IMPRESSIONS: Jennifer Nugent and Paul Matteson in "another piece apart" at New York Live Arts
October 12, 7:30PM
Onto a stage shrouded in silence and shadows, Jennifer Nugent walks slowly, as if listening to the space with her whole body. Paul Matteson enters, equally receptive, and together they embark on a journey of splintered togetherness and intricate partnership. Nugent and Matteson display a captivating connection, a soulful awareness of each other that is both tender and powerful. Watching them feels like overhearing their most intimate conversation, discovering their most sacred secrets.
another piece apart organically builds into contact improvisation, highlighting the negative space between two bodies as they fit themselves together like a three-dimensional puzzle. As the piece grows in intensity, Nugent and Matteson take each other’s weight seamlessly as if they are one body, attuned to every detail of movement and touch. The couple flows through supportive shapes where the point of balance is the other person's body. Suddenly, one is off the ground and rotating only to come down as the other becomes airborne — almost a kaleidoscope of body parts. Together, they move like synovial fluid between joints, cushioning each other like clouds.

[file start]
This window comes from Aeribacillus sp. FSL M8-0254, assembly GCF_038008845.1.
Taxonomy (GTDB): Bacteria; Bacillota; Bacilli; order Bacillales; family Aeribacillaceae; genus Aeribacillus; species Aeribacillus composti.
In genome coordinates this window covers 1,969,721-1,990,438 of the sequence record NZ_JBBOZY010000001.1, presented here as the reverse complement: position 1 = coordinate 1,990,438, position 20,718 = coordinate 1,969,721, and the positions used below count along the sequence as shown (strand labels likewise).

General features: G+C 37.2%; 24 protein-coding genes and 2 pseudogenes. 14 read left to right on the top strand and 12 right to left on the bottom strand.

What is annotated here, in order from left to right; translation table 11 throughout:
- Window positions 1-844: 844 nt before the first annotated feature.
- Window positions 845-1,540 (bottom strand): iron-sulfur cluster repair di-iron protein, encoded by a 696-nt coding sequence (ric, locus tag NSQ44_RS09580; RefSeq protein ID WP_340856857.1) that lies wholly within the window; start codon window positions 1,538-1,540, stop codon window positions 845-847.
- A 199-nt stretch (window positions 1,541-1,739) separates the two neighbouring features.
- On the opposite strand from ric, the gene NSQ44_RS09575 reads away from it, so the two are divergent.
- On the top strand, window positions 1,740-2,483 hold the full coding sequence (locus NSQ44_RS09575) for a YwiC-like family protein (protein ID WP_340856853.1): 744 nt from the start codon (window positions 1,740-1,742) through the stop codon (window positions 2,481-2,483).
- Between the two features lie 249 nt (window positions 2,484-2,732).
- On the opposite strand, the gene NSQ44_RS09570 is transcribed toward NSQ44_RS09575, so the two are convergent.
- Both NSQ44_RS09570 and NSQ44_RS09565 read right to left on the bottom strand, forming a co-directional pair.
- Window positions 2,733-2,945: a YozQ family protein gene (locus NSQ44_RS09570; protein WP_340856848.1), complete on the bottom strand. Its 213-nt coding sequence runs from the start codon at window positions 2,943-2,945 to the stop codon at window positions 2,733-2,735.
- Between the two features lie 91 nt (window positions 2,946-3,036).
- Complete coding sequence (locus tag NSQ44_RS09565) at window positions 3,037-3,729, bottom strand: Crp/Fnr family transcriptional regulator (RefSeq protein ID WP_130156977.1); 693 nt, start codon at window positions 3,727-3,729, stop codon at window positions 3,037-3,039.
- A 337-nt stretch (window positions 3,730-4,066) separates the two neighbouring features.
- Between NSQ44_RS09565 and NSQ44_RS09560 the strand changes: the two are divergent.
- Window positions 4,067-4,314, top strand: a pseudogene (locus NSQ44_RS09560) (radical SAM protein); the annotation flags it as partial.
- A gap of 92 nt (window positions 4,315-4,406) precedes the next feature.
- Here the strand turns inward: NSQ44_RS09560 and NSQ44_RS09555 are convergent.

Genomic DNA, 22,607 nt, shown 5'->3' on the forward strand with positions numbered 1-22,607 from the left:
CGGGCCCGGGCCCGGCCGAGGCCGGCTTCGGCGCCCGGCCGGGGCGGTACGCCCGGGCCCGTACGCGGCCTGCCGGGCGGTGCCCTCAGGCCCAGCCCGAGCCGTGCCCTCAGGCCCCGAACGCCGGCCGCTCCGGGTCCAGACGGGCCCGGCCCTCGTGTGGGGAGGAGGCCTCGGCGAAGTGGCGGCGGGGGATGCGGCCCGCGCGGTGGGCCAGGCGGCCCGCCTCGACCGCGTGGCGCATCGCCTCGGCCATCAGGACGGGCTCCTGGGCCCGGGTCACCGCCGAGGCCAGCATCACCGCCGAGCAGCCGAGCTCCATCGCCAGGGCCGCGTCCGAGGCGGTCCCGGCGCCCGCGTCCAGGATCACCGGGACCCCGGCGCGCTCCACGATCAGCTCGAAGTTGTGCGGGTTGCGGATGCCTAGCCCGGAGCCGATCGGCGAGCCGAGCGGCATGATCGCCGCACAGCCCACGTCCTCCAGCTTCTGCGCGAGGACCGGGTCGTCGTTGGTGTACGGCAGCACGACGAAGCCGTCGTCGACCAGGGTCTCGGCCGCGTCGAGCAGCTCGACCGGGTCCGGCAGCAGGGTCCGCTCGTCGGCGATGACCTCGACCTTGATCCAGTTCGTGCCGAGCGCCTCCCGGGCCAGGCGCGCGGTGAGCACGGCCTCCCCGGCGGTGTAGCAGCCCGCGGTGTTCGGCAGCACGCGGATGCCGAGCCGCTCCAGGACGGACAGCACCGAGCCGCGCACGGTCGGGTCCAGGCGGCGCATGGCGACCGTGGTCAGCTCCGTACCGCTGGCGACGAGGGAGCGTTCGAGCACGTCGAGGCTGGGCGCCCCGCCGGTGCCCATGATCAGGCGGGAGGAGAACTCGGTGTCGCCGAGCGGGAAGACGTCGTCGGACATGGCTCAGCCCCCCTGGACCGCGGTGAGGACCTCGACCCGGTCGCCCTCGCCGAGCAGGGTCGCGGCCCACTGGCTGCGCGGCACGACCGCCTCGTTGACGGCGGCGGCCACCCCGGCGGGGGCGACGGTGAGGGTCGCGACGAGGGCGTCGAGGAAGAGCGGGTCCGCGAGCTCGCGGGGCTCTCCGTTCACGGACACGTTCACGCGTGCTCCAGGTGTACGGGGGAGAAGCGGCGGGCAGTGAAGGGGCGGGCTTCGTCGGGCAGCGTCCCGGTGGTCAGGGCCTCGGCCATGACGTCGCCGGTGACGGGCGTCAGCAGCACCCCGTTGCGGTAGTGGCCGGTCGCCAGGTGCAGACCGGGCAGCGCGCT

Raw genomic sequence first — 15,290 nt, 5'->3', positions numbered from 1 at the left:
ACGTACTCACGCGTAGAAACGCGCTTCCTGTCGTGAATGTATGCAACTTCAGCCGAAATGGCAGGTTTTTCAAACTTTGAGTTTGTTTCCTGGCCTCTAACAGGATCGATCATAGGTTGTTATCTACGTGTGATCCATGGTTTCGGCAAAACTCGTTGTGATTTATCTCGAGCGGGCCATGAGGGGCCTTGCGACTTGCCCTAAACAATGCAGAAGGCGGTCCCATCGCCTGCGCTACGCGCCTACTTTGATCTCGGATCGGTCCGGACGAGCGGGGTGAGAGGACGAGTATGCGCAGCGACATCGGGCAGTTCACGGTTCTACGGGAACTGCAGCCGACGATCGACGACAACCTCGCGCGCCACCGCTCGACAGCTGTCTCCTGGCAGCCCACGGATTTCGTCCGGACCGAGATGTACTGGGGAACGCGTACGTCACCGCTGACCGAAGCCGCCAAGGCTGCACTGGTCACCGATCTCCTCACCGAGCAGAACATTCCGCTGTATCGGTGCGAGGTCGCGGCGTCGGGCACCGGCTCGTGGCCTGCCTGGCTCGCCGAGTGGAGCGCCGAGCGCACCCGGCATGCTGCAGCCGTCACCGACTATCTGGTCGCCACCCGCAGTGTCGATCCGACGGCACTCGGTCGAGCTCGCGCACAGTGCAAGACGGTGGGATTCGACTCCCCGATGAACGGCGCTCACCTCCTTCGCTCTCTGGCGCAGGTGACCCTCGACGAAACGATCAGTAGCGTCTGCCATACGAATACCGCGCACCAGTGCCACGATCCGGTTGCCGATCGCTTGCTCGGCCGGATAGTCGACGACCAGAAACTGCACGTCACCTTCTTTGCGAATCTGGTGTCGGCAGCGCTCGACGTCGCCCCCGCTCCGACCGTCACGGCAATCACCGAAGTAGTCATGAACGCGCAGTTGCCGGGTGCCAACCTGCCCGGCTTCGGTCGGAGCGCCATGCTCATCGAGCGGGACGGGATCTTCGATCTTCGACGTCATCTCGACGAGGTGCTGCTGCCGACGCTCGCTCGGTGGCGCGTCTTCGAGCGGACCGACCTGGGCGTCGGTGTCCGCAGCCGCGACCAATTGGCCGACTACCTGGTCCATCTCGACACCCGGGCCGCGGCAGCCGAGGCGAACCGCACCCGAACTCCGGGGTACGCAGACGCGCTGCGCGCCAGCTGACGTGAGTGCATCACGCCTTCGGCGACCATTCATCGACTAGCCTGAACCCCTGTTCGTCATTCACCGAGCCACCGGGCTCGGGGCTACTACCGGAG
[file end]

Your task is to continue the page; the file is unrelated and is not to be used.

Oscillating between heightened sensitivity and an absence of tenderness, the two masterfully use movement and gesture as catalysts for emotion. This emphasis cultivates a solemn silence within the space. Conversation ebbs and flows between them as perceptual knots eager for release unravel.
Their ability to share energy and weight and to swiftly accommodate the changing kinetic idea of the other speaks of deep understanding and respect — hallmarks of long-time partnership, which they formed in 2005. Additionally, the two have danced with the Bill T. Jones/Arnie Zane Dance Company and David Dorfman to result in a shared bodily history. Yet both are unique and mesmerizing movers. Nugent devours space with a strong, long physicality while Matteson articulates his hip, shoulder, or head with wily plasticity. They complement each other like tea and honey.
As their knotted duet becomes more effortful, they show struggle with increasing speed and forceful contact. Grunts and wheezes punctuate the sound of hands slapping against calves as the couple bounces and rolls like a large beach ball — voluminous and light. Watching them, I experience a sort of cognitive dissonance. They move with weighted weightlessness, buoyant but strong, a couple made to move together and create brilliantly structured, emotionally resonant kinetic architecture.
As the piece ebbs to stillness, Nugent rolls upstage to rest against the back wall, leaving Matteson seated alone downstage, bathed in waning light. At this moment, the conversation ends, and their struggle reaches a tenuous resolution. The two pieces of a whole are apart, perhaps to come together on another day and begin the act of connecting and disconnecting once again.
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